Professional soccer players report higher risk of injury and longer recovery time from playing on artificial turf, when compared to natural grass fields, a new study out of York University reveals. The players also believed that playing and training on artificial turf posed higher risk of sustaining non-contact injury.
“Surface stiffness and friction, and the higher amount of energy spent while playing on artificial turf were the key factors to this increased risk, according to the study participants,” says principal investigator of the study Constantine Poulos, who is also an assistant strength and conditioning coach at York U.
A distinguishing feature between the two surfaces is that the artificial one is made using an infill material, usually rubber granules, spread across the surface to keep the artificial grass fibers upright. These surfaces are widely used in North America and across the world for soccer competition at the elite professional level, through to grassroots play.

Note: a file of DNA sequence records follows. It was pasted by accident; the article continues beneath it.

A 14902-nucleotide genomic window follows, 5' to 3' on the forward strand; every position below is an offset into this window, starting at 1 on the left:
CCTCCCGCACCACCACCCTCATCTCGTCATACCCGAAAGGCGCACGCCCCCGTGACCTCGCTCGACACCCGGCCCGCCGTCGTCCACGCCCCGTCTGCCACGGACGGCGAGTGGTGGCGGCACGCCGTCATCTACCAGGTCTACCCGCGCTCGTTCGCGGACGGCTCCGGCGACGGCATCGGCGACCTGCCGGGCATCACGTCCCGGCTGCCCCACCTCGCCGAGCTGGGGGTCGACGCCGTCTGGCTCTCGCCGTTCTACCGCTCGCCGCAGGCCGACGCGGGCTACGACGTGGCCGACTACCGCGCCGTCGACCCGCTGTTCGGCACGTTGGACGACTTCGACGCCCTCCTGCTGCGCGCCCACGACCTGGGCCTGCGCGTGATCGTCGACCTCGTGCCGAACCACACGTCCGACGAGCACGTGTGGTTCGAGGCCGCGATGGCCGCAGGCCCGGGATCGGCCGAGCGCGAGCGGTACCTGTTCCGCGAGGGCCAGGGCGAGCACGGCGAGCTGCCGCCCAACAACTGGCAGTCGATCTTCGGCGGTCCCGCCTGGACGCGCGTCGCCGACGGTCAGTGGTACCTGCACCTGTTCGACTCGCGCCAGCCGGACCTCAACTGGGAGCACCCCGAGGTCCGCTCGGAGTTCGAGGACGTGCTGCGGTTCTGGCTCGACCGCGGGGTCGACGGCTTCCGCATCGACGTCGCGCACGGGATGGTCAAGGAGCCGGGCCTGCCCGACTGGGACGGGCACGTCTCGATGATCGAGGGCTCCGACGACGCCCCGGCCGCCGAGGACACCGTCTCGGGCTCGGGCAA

“We surveyed 99 professional soccer players across six Major League Soccer teams through a questionnaire. We focused on the latest generations (third and fourth) in football turfs for this research,” says Poulos, who conducted the study during the 2011 season, as part of his graduate thesis in the Department of Kinesiology.
The study titled “The perceptions of professional soccer players on the risk of injury from competition and training on natural grass and 3rd generation artificial turf”, recently published in peer-reviewed journal BioMed Central, is deemed to be the first of its kind to explore the experiences and opinions of professional soccer players.